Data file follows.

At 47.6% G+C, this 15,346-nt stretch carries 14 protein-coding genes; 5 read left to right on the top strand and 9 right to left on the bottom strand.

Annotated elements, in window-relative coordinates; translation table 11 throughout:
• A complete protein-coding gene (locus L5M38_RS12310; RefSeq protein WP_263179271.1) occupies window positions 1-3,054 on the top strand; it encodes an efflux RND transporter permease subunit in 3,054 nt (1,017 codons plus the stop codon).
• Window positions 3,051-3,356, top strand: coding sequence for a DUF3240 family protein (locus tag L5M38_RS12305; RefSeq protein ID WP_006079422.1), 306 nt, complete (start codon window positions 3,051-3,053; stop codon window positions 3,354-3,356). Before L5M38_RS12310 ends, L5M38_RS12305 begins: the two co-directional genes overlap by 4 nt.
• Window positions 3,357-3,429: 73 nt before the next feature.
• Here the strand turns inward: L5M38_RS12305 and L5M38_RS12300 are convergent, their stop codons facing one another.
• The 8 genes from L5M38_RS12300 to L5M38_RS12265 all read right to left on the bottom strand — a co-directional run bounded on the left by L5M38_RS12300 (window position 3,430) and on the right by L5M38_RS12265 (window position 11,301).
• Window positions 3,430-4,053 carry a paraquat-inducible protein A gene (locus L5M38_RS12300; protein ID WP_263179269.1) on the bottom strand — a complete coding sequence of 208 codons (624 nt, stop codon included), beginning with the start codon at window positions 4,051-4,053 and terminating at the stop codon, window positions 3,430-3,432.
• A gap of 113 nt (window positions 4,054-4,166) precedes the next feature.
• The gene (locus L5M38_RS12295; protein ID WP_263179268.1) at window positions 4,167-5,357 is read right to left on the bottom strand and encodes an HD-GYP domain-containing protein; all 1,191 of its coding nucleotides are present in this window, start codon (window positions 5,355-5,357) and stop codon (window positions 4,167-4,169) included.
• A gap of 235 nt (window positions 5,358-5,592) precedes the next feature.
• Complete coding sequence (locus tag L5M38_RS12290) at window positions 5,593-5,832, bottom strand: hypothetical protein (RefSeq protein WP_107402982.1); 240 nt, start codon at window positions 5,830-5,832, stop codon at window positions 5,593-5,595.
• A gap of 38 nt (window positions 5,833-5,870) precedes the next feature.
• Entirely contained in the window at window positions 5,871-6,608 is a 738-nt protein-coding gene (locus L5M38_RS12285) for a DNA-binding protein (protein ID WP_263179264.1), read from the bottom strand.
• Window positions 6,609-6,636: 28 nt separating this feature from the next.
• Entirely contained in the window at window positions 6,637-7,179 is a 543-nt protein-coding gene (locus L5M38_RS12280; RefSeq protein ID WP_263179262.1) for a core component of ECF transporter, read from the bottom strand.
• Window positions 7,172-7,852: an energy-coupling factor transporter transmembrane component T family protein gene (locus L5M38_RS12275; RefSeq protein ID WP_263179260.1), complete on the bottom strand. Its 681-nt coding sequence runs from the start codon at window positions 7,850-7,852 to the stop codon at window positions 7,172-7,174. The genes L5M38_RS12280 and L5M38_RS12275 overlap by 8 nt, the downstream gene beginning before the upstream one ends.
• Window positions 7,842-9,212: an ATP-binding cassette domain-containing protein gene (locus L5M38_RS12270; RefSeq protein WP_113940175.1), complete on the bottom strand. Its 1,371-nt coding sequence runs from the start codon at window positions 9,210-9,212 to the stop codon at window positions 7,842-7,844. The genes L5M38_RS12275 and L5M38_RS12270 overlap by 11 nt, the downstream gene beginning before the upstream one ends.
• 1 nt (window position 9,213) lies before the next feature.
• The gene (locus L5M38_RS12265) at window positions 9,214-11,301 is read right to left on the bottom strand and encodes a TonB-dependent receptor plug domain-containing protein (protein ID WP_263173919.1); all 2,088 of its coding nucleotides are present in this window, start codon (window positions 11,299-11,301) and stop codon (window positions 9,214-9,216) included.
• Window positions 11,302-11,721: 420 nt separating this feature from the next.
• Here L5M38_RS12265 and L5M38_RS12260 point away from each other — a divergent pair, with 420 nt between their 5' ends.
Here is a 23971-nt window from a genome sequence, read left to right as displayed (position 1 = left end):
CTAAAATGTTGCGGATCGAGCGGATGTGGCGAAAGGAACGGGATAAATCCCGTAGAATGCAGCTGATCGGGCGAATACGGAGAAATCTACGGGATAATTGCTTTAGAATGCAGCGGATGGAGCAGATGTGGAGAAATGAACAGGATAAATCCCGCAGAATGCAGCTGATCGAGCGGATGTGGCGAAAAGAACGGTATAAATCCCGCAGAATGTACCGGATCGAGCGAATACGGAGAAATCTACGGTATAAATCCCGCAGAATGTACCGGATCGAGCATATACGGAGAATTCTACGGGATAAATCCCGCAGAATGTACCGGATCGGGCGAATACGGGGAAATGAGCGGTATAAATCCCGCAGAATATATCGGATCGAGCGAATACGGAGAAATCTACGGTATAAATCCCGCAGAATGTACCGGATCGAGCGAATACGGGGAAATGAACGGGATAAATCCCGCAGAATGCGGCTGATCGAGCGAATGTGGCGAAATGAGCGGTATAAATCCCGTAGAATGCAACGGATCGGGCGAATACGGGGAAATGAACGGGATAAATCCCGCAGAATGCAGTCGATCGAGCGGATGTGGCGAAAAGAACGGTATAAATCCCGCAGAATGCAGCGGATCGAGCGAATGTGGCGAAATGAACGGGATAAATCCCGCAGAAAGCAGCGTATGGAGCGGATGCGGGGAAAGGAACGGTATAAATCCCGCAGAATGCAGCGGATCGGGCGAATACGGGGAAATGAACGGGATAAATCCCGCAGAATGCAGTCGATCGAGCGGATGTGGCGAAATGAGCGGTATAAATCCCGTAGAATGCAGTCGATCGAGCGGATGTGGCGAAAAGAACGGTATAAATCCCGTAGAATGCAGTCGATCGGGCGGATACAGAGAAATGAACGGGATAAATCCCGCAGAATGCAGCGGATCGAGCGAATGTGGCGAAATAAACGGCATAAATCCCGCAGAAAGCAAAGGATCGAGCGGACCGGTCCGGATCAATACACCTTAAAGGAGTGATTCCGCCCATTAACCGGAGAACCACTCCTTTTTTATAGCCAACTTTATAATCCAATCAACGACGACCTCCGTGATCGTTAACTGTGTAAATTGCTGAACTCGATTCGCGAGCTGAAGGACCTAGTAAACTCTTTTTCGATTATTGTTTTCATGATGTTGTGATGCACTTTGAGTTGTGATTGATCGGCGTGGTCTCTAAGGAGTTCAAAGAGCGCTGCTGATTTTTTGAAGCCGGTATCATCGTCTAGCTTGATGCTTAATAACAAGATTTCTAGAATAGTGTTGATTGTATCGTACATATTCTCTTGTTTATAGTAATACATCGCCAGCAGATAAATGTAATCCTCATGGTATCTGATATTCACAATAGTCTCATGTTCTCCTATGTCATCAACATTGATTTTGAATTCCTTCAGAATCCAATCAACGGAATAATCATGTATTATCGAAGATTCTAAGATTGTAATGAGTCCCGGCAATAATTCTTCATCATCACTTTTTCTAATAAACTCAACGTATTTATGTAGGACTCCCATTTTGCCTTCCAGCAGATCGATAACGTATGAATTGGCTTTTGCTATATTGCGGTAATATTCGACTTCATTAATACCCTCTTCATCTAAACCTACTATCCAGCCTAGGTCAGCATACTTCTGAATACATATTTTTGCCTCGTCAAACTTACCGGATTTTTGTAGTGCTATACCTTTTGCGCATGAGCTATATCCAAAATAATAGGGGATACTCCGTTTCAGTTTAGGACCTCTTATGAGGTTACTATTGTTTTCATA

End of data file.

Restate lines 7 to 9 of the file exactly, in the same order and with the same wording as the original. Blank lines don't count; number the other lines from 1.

• The 8 genes from L5M38_RS12300 to L5M38_RS12265 all read right to left on the bottom strand — a co-directional run bounded on the left by L5M38_RS12300 (window position 3,430) and on the right by L5M38_RS12265 (window position 11,301).
• Window positions 3,430-4,053 carry a paraquat-inducible protein A gene (locus L5M38_RS12300; protein ID WP_263179269.1) on the bottom strand — a complete coding sequence of 208 codons (624 nt, stop codon included), beginning with the start codon at window positions 4,051-4,053 and terminating at the stop codon, window positions 3,430-3,432.
• A gap of 113 nt (window positions 4,054-4,166) precedes the next feature.